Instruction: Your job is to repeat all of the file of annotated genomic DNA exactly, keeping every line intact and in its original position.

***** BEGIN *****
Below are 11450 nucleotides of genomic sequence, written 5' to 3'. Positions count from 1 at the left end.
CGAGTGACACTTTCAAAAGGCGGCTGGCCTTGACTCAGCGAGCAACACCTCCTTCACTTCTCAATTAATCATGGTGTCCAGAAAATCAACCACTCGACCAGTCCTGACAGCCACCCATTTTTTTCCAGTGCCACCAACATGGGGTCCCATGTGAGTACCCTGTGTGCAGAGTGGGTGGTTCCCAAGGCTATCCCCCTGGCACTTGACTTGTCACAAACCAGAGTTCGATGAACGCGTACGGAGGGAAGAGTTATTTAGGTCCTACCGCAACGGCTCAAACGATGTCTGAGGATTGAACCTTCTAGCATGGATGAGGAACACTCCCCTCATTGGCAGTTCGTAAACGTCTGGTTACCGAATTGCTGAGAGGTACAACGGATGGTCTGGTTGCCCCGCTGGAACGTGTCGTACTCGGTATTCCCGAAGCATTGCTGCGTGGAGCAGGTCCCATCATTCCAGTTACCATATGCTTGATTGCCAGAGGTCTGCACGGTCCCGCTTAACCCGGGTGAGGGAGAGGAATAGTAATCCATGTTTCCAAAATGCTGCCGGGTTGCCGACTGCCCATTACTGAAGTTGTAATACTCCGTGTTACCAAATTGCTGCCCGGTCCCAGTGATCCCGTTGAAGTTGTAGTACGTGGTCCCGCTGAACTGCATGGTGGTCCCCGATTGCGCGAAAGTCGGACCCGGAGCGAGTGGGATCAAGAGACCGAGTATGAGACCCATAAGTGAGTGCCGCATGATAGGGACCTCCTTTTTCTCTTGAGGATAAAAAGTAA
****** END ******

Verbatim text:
Below are 11450 nucleotides of genomic sequence, written 5' to 3'. Positions count from 1 at the left end.
CGAGTGACACTTTCAAAAGGCGGCTGGCCTTGACTCAGCGAGCAACACCTCCTTCACTTCTCAATTAATCATGGTGTCCAGAAAATCAACCACTCGACCAGTCCTGACAGCCACCCATTTTTTTCCAGTGCCACCAACATGGGGTCCCATGTGAGTACCCTGTGTGCAGAGTGGGTGGTTCCCAAGGCTATCCCCCTGGCACTTGACTTGTCACAAACCAGAGTTCGATGAACGCGTACGGAGGGAAGAGTTATTTAGGTCCTACCGCAACGGCTCAAACGATGTCTGAGGATTGAACCTTCTAGCATGGATGAGGAACACTCCCCTCATTGGCAGTTCGTAAACGTCTGGTTACCGAATTGCTGAGAGGTACAACGGATGGTCTGGTTGCCCCGCTGGAACGTGTCGTACTCGGTATTCCCGAAGCATTGCTGCGTGGAGCAGGTCCCATCATTCCAGTTACCATATGCTTGATTGCCAGAGGTCTGCACGGTCCCGCTTAACCCGGGTGAGGGAGAGGAATAGTAATCCATGTTTCCAAAATGCTGCCGGGTTGCCGACTGCCCATTACTGAAGTTGTAATACTCCGTGTTACCAAATTGCTGCCCGGTCCCAGTGATCCCGTTGAAGTTGTAGTACGTGGTCCCGCTGAACTGCATGGTGGTCCCCGATTGCGCGAAAGTCGGACCCGGAGCGAGTGGGATCAAGAGACCGAGTATGAGACCCATAAGTGAGTGCCGCATGATAGGGACCTCCTTTTTCTCTTGAGGATAAAAAGTAA